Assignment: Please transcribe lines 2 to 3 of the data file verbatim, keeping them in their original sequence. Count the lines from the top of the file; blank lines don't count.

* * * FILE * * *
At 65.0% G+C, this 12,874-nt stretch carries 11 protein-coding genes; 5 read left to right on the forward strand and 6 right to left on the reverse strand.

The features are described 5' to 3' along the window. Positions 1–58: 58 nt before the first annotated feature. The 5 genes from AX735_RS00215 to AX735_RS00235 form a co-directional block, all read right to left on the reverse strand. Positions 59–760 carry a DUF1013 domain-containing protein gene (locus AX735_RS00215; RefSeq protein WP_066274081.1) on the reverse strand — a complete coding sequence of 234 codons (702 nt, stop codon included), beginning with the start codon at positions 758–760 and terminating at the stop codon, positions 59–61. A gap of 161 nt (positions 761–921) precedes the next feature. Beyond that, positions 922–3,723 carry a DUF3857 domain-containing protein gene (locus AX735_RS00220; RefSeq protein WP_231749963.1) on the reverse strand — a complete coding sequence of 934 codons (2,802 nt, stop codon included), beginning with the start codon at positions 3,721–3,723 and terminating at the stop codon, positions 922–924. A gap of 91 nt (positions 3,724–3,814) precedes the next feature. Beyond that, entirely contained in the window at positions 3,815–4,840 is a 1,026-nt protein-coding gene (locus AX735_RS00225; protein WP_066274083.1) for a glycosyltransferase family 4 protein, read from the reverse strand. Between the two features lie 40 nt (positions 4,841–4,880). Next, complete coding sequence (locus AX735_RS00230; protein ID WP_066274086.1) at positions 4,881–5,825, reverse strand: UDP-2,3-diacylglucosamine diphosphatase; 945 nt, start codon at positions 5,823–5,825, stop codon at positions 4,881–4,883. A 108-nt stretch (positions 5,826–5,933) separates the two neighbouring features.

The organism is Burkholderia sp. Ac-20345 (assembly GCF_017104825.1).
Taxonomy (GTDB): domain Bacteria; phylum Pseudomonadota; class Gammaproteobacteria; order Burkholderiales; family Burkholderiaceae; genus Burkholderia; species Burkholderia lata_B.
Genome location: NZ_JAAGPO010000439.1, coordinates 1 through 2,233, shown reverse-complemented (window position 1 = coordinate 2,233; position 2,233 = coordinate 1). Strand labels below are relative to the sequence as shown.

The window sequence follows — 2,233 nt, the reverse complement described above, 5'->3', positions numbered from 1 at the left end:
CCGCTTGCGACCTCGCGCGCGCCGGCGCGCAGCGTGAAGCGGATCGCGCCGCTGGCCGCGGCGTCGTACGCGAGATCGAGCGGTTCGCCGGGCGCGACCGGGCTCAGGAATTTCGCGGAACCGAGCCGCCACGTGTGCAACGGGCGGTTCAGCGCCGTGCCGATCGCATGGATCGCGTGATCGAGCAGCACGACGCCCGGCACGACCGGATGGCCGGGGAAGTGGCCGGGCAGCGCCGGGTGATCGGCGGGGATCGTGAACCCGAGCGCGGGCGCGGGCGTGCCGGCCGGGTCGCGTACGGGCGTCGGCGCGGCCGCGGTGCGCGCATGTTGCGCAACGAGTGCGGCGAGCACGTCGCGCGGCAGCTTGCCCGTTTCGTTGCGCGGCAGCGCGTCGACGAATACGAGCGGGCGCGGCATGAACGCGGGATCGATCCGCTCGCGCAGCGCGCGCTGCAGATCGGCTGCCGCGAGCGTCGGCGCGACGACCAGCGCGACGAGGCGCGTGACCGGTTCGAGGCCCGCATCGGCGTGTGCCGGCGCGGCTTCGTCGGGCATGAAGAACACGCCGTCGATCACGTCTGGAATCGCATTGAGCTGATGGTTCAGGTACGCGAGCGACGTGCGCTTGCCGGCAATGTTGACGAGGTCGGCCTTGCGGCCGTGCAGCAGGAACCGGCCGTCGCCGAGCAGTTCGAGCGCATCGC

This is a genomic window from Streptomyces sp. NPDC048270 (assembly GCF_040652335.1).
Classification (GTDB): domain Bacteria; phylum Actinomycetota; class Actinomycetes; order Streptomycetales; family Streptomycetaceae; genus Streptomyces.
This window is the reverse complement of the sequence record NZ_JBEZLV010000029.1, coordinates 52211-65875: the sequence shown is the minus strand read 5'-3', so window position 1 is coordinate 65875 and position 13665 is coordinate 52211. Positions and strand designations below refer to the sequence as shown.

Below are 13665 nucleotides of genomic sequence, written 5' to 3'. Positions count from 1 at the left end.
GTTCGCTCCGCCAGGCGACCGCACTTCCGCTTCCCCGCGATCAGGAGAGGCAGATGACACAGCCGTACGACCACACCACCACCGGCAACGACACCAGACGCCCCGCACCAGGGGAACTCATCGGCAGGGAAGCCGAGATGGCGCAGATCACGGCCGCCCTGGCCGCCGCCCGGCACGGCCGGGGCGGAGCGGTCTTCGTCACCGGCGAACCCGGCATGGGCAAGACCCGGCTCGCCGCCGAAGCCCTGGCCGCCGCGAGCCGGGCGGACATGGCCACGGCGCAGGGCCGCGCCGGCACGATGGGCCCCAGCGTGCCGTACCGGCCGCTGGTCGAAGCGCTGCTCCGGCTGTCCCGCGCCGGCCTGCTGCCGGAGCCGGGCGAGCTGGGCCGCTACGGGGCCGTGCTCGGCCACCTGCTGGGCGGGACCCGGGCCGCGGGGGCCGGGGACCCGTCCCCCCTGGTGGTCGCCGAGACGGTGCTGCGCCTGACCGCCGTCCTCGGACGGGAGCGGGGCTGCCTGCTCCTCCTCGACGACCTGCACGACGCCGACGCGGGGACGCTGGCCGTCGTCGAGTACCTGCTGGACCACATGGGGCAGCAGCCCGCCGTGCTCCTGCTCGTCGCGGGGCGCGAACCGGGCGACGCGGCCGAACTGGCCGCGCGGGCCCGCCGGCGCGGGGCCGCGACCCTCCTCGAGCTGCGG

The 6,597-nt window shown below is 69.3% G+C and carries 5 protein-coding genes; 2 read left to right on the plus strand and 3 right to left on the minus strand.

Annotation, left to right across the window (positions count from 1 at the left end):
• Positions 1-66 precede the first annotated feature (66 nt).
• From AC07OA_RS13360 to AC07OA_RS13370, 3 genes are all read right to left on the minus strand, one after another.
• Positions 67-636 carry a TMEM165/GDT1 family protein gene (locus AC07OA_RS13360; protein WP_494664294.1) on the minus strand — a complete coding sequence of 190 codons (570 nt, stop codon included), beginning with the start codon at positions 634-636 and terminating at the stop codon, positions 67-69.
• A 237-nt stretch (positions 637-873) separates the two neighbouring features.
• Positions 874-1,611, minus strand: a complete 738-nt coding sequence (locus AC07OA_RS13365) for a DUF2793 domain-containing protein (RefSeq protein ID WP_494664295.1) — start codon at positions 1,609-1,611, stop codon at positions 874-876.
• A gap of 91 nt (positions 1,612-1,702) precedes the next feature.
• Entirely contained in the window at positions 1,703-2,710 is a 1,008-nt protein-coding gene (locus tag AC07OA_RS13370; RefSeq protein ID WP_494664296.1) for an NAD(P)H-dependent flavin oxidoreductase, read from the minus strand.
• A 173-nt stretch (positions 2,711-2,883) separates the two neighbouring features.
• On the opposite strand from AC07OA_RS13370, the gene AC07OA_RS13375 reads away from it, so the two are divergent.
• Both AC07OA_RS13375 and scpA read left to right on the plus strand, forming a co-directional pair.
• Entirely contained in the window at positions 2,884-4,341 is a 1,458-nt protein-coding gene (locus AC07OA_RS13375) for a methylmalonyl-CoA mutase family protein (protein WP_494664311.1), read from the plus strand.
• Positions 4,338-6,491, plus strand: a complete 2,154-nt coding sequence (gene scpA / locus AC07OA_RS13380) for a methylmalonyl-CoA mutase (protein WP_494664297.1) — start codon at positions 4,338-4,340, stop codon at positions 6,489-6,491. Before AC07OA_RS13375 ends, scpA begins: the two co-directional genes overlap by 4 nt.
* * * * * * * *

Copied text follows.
The features are described 5' to 3' along the window. Positions 1–58: 58 nt before the first annotated feature. The 5 genes from AX735_RS00215 to AX735_RS00235 form a co-directional block, all read right to left on the reverse strand. Positions 59–760 carry a DUF1013 domain-containing protein gene (locus AX735_RS00215; RefSeq protein WP_066274081.1) on the reverse strand — a complete coding sequence of 234 codons (702 nt, stop codon included), beginning with the start codon at positions 758–760 and terminating at the stop codon, positions 59–61. A gap of 161 nt (positions 761–921) precedes the next feature. Beyond that, positions 922–3,723 carry a DUF3857 domain-containing protein gene (locus AX735_RS00220; RefSeq protein WP_231749963.1) on the reverse strand — a complete coding sequence of 934 codons (2,802 nt, stop codon included), beginning with the start codon at positions 3,721–3,723 and terminating at the stop codon, positions 922–924. A gap of 91 nt (positions 3,724–3,814) precedes the next feature. Beyond that, entirely contained in the window at positions 3,815–4,840 is a 1,026-nt protein-coding gene (locus AX735_RS00225; protein WP_066274083.1) for a glycosyltransferase family 4 protein, read from the reverse strand. Between the two features lie 40 nt (positions 4,841–4,880). Next, complete coding sequence (locus AX735_RS00230; protein ID WP_066274086.1) at positions 4,881–5,825, reverse strand: UDP-2,3-diacylglucosamine diphosphatase; 945 nt, start codon at positions 5,823–5,825, stop codon at positions 4,881–4,883. A 108-nt stretch (positions 5,826–5,933) separates the two neighbouring features.

The organism is Burkholderia sp. Ac-20345 (assembly GCF_017104825.1).